Mel Silva, right, the managing director of Google Australia and New Zealand, appears via a video link during a Senate inquiry into a mandatory code of conduct proposed by the Australian government. (Photo: AP-Yonhap News)
Google has threatened to make its search engine unavailable in Australia if the government pushes ahead with legislation to make tech giants pay for news content.
Mel Silva, the managing director of Google Australia and New Zealand, told a Senate inquiry into the bill Friday that the new rules would be unworkable, explaining that their "biased arbitration model" also posed unmanageable financial and operational risks for the company.
She said, "If this version of the code were to become law, it would give us no real choice but to stop making Google search available in Australia."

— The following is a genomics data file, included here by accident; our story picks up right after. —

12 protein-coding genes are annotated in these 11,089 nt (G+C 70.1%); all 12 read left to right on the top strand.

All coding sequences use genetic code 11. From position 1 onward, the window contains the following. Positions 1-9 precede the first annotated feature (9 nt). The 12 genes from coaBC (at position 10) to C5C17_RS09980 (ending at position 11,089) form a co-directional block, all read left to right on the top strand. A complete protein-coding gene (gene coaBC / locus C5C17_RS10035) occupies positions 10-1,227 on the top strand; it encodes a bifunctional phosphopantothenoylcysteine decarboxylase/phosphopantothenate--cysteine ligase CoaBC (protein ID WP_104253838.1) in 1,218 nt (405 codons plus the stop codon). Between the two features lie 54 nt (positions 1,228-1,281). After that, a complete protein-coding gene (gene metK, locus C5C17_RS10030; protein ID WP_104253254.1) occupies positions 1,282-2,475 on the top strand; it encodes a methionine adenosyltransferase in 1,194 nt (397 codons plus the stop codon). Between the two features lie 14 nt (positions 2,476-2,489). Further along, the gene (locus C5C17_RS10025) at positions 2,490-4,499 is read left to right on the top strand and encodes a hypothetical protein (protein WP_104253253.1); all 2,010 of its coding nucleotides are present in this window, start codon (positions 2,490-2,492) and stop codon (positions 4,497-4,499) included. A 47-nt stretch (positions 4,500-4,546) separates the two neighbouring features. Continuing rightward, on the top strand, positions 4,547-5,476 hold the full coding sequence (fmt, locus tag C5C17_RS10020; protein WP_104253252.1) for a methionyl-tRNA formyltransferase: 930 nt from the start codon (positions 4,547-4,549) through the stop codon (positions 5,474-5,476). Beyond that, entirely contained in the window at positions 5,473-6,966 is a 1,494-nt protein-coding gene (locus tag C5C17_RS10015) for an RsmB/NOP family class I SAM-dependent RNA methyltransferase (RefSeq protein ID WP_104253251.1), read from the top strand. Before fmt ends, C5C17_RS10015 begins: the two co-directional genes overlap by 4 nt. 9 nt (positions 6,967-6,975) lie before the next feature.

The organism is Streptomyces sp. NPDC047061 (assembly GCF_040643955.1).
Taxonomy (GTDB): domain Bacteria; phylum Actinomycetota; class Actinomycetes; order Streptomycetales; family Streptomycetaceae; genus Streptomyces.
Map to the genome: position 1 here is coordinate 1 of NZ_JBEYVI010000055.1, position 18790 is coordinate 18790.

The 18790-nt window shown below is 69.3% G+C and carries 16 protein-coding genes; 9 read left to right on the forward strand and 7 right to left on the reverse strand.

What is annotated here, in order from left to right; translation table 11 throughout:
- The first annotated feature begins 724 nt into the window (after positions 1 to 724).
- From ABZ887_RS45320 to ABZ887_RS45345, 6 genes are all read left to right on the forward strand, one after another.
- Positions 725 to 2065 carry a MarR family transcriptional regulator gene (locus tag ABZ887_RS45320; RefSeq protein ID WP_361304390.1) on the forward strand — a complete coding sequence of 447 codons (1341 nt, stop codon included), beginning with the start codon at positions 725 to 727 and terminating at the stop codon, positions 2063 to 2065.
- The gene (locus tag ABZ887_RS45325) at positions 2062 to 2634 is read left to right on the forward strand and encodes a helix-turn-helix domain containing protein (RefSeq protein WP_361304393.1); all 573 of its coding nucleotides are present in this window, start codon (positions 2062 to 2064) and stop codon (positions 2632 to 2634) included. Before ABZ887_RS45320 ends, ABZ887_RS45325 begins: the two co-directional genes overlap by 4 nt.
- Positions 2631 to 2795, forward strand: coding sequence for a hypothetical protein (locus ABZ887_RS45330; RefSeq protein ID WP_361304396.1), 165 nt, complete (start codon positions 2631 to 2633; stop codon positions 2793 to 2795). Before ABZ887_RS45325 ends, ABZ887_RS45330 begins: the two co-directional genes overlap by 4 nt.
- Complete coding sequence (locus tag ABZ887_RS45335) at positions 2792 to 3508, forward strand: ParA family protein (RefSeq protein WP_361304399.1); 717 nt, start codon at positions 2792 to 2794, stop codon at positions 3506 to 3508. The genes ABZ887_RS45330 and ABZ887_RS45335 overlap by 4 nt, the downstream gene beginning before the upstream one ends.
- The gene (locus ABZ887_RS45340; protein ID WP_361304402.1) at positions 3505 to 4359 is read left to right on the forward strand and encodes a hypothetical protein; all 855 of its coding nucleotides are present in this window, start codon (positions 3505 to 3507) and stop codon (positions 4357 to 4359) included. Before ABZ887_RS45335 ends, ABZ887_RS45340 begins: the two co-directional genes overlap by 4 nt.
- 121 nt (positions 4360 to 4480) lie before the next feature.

But Australian Prime Minister Scott Morrison quickly hit back, saying "we don't respond to threats."
Morrison told reporters, "Australia makes our rules for things you can do in Australia. That's done in our Parliament. It's done by our government. And that's how things work here in Australia."
Silva said Google was willing to pay a wide and diverse group of news publishers for the value they added, but not under the rules proposed, which included payments for links and snippets.
Like in many other countries, Google dominates internet searches, and according to Silva, about 95 percent of searches in Australia are done through Google.
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